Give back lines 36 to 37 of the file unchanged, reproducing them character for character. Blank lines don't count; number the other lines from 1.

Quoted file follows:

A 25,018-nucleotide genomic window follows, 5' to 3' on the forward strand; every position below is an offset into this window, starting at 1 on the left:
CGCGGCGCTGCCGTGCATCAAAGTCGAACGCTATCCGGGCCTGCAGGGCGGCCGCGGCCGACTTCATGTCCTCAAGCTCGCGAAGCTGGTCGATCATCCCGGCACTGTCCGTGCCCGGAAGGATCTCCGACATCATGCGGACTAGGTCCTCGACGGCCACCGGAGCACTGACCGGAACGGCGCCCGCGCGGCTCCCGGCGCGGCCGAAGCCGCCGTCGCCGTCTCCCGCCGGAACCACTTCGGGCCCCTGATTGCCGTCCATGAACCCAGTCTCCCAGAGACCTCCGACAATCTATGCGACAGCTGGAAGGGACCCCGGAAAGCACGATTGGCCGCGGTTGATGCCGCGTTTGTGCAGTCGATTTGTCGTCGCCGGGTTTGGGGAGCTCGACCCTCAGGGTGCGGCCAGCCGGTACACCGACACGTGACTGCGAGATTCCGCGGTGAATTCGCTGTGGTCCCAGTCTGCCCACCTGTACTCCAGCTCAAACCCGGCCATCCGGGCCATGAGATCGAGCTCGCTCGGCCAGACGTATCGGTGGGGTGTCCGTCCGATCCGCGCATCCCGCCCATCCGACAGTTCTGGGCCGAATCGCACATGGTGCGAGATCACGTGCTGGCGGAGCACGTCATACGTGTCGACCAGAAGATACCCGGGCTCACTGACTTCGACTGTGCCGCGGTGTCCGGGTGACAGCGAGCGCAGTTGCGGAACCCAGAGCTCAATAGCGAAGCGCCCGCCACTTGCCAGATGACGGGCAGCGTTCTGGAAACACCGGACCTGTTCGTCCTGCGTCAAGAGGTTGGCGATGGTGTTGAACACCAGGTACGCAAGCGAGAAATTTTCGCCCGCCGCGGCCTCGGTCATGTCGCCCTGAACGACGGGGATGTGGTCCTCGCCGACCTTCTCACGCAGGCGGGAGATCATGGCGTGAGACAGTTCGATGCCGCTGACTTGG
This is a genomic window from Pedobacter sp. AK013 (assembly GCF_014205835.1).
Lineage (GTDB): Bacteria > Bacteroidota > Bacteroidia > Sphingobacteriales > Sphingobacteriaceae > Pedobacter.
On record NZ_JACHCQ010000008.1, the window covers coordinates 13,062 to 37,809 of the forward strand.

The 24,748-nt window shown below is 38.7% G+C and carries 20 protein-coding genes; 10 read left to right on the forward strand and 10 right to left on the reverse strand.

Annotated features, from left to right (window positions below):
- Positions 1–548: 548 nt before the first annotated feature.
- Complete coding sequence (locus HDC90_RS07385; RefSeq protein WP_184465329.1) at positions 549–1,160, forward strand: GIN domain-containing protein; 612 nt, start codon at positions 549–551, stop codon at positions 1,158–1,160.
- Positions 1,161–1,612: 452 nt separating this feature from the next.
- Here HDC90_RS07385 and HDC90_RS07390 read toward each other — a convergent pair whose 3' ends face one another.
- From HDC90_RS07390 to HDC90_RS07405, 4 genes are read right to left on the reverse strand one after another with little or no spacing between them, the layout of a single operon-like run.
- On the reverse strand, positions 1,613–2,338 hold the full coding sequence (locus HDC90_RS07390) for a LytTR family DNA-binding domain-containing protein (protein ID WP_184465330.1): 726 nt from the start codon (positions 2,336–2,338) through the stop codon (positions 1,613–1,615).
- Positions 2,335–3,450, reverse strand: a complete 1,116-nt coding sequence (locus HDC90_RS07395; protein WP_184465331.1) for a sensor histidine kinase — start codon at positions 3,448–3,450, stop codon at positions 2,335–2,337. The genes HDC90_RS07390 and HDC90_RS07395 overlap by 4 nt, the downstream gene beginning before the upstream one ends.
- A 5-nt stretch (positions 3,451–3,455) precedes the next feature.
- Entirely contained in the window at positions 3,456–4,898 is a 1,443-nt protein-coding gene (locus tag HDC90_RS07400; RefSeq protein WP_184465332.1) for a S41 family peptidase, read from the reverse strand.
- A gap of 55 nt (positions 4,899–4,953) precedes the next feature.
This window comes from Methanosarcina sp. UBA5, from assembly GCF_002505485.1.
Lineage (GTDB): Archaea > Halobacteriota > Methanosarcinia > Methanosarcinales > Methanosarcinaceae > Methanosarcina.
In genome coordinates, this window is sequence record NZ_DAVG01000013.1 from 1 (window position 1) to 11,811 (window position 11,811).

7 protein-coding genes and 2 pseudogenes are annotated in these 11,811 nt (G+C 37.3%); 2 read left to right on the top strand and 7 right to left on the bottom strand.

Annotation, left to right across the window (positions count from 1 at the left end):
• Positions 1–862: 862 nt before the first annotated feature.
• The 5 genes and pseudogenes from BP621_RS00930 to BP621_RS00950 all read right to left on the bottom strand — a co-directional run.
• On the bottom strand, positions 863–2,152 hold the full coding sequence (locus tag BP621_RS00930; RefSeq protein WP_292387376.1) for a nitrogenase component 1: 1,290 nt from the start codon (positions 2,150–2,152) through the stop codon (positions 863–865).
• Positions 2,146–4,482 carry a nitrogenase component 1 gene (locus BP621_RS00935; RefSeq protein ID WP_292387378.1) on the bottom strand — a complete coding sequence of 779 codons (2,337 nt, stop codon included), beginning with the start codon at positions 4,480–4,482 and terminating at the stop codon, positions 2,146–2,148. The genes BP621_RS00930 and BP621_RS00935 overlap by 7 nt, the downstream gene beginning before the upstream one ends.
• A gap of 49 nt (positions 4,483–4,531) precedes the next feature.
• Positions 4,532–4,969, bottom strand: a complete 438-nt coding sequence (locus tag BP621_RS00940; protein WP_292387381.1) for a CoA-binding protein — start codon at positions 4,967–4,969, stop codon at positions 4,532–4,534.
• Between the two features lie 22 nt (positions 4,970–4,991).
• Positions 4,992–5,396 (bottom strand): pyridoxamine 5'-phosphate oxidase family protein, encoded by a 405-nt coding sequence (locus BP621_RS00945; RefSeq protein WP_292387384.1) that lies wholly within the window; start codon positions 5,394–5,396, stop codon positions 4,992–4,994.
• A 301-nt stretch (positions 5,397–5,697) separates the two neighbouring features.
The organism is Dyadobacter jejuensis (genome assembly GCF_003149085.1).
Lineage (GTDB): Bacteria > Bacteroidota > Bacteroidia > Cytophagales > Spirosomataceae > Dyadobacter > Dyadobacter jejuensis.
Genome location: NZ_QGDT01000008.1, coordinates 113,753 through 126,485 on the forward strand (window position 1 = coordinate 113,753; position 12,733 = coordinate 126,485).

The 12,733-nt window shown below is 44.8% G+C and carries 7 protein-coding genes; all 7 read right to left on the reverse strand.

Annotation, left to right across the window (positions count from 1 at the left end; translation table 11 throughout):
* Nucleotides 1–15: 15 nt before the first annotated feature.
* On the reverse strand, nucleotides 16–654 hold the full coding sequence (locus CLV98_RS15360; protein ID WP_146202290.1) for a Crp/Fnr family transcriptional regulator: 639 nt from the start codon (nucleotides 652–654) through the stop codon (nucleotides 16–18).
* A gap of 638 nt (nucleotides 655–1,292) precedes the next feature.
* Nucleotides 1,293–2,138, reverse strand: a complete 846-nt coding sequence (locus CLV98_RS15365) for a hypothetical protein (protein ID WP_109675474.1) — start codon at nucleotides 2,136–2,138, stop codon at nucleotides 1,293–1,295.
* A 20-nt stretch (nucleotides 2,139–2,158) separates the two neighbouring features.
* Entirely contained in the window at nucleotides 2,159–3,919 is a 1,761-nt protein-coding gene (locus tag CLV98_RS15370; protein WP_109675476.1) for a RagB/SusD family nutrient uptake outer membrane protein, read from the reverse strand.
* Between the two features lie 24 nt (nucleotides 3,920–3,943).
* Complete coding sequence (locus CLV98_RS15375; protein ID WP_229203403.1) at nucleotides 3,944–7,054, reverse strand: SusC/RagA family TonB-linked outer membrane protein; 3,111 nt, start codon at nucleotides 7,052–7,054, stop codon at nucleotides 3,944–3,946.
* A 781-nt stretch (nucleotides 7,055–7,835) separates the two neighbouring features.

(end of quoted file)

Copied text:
Annotation, left to right across the window (positions count from 1 at the left end; translation table 11 throughout):
* Nucleotides 1–15: 15 nt before the first annotated feature.